Be that as it may, from what I saw The Girl Who Died is yet another bad Doctor Who episode, though not because the ideas in it are bad. I blame the execution, where Moffat I figure now knows that he can put down anything and it will be hailed as brilliant.
Must be nice to be praised for cranking out crap constantly and get awards for it too.
Let's start with Odin's appearance. I understand that it was meant to evoke memories of Monty Python & The Holy Grail, but my question is, 'why?' Monty Python & The Holy Grail was meant to be an all-out comedy, so was The Girl Who Died similarly aiming to not be taken seriously? When the farmers declare, "We are VIKINGS!", I again burst out laughing.
It's clear that The Girl Who Died wasn't taking things seriously when it evokes The Benny Hill Theme...and plays it too. (At this point, I wonder, where did they get the Wi-Fi to get the music to play alongside the video? Just a thought). Would the aliens get the joke? Would Millennials? There are some GenXers who wouldn't get the joke, but then again I've always gravitated to British television. Still, why was that there?
This isn't even touching on the fact that electric eels weren't known in Scandinavia as they are native to South America (thus making their inclusion all the more bizarre) or on that pesky "Viking helmets DIDN'T have horns on them" business. Personally, I don't care about the historical accuracy of Viking helmets because that wasn't part of the story. Having animals that did not exist and making them a major part of the story does, and isn't it curious that few if any critics have mentioned this in their Girl Who Died reviews. Certainly the whore of whores, The Nerdist's resident Whovian Kyle Anderson, makes no mention of this historical anachronism in his typically enthusiastic fanboying (to call them reviews, let alone critical analysis, would be as logical as Vikings having electric eels).
We have the usual Moffat tropes (people coming back to life, no explanation for how the girls got away, a villain with no identity or persona) and again with that damn "talking Baby" crap. It wasn't funny the first time, nor the second, and it still isn't funny.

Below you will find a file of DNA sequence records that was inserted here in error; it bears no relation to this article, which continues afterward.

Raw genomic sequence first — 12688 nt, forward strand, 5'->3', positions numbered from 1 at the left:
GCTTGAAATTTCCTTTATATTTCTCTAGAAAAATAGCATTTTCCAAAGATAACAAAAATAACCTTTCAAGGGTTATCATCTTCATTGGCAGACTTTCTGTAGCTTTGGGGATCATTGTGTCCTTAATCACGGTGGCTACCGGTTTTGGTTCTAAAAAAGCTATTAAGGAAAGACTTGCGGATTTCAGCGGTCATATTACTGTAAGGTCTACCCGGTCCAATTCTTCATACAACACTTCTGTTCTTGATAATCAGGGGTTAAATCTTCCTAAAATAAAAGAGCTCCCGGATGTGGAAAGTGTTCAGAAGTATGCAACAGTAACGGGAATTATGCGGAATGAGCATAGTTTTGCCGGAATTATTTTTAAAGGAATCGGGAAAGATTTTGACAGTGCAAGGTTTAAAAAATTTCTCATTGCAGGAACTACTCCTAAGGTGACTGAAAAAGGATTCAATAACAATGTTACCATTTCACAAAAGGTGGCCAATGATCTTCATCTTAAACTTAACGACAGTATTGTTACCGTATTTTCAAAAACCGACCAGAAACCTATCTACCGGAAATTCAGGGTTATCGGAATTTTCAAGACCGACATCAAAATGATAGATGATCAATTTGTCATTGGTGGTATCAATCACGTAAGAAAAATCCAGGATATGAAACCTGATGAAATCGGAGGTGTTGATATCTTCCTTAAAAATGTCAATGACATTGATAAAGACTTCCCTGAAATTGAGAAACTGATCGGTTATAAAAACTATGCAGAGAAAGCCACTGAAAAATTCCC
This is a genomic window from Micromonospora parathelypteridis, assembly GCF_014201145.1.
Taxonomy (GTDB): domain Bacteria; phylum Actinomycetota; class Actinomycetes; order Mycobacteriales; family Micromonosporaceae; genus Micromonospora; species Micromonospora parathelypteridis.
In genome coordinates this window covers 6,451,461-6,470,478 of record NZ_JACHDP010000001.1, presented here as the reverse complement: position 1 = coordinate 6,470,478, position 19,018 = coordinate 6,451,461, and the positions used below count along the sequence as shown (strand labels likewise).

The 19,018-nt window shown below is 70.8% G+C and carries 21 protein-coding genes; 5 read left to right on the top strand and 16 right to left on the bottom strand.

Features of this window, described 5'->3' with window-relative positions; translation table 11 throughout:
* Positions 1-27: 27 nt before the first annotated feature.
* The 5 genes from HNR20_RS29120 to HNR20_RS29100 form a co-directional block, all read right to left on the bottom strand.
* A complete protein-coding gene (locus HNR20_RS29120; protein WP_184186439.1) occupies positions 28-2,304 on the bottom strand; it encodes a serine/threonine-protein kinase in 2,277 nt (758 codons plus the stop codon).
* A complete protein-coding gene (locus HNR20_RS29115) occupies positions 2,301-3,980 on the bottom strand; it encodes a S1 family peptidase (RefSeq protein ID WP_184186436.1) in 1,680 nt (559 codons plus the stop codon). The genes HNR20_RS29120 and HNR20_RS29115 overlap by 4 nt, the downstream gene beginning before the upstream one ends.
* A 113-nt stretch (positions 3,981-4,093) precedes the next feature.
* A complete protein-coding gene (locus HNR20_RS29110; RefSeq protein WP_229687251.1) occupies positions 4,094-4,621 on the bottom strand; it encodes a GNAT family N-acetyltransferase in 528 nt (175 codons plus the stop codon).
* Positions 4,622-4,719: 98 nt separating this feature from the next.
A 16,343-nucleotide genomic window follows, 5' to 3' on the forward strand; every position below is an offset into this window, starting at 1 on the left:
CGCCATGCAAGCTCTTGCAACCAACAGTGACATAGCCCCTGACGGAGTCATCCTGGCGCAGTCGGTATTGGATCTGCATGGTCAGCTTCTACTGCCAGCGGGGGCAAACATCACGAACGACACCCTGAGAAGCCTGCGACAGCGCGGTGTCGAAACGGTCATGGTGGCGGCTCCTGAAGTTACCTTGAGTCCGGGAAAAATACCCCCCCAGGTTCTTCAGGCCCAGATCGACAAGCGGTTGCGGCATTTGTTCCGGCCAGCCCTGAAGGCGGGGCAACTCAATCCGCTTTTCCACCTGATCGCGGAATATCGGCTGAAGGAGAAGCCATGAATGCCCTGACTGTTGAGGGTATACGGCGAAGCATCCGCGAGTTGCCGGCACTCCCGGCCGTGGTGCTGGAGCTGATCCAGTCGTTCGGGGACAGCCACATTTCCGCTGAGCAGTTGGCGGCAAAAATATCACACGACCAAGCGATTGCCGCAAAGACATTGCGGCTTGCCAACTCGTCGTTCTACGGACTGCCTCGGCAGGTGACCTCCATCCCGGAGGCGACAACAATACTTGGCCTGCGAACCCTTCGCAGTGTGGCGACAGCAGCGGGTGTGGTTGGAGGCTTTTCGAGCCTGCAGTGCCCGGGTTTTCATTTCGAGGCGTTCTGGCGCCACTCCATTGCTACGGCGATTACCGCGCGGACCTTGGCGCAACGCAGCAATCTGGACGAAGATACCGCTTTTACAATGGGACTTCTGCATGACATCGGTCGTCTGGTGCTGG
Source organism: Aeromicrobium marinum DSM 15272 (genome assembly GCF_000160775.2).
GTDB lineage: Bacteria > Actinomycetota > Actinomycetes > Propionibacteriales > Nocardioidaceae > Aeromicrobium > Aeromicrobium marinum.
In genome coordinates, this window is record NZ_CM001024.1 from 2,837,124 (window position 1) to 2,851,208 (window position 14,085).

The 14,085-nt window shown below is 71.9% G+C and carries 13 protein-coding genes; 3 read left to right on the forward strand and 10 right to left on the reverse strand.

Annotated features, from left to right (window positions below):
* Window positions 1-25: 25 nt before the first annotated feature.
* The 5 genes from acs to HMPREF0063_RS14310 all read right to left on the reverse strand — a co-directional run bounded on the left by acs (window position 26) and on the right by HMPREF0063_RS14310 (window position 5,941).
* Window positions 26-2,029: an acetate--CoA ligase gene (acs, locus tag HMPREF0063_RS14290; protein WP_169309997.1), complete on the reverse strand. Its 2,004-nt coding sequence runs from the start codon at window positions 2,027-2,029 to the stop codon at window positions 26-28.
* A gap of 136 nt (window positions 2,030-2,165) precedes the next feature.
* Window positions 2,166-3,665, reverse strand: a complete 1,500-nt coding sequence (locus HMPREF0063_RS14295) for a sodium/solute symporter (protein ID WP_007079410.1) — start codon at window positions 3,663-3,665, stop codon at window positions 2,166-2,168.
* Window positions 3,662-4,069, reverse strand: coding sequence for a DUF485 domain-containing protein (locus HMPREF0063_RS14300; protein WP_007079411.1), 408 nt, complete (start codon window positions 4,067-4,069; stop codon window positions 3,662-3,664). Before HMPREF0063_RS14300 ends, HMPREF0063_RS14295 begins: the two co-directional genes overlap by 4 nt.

What bothered me in retrospect about The Girl Who Died is the idea that a.) the Doctor 'picked his face' and b.) that he was so wrapped up in Ashildr. On the first part, I know why it was done. NuWho fans wanted an explanation as to why the Twelfth Doctor (but Fourteenth Form, to use Andersonian logic), looked like Caecilius. HOW COULD THIS BE? With this episode, we got a reason I'm sure even the Nerds on a Couch will mindlessly parrot as logical: he 'chose' that face to remind himself he saved people.
Oddly, no one has ever answered two or three points on that. One: since when could the Doctor 'choose' anything regarding his physical regeneration? When the Second Doctor was forced to regenerate, he was kind of given a choice, but he dithered so long the Time Lords essentially said, 'screw it, we're picking one out for you'. In fact, the Doctor has never really chosen much if anything with regards to regeneration (and if he has, I can't remember it). Two: why THAT face? It isn't as if he had to select that Roman to remind himself of his Hippocratic oath. I'm sure he saved many people (remember, "EVERYBODY LIVES!"), so why not select another face altogether?
Third and finally, no one, not even Kyle Anderson, has been able to answer, if the Doctor can choose a particular face, why he chose as his fifth regeneration to look like Commander Maxil, who shot the fourth regeneration in Arc of Infinity. When I actually asked Anderson via Twitter, he did respond, and it was as follows:
"Arrogance? Maybe he was remembering people he hated and chose that face? Who knows?"
My answer is infinitely more logical: they hired the same actor to play two different parts at two different times.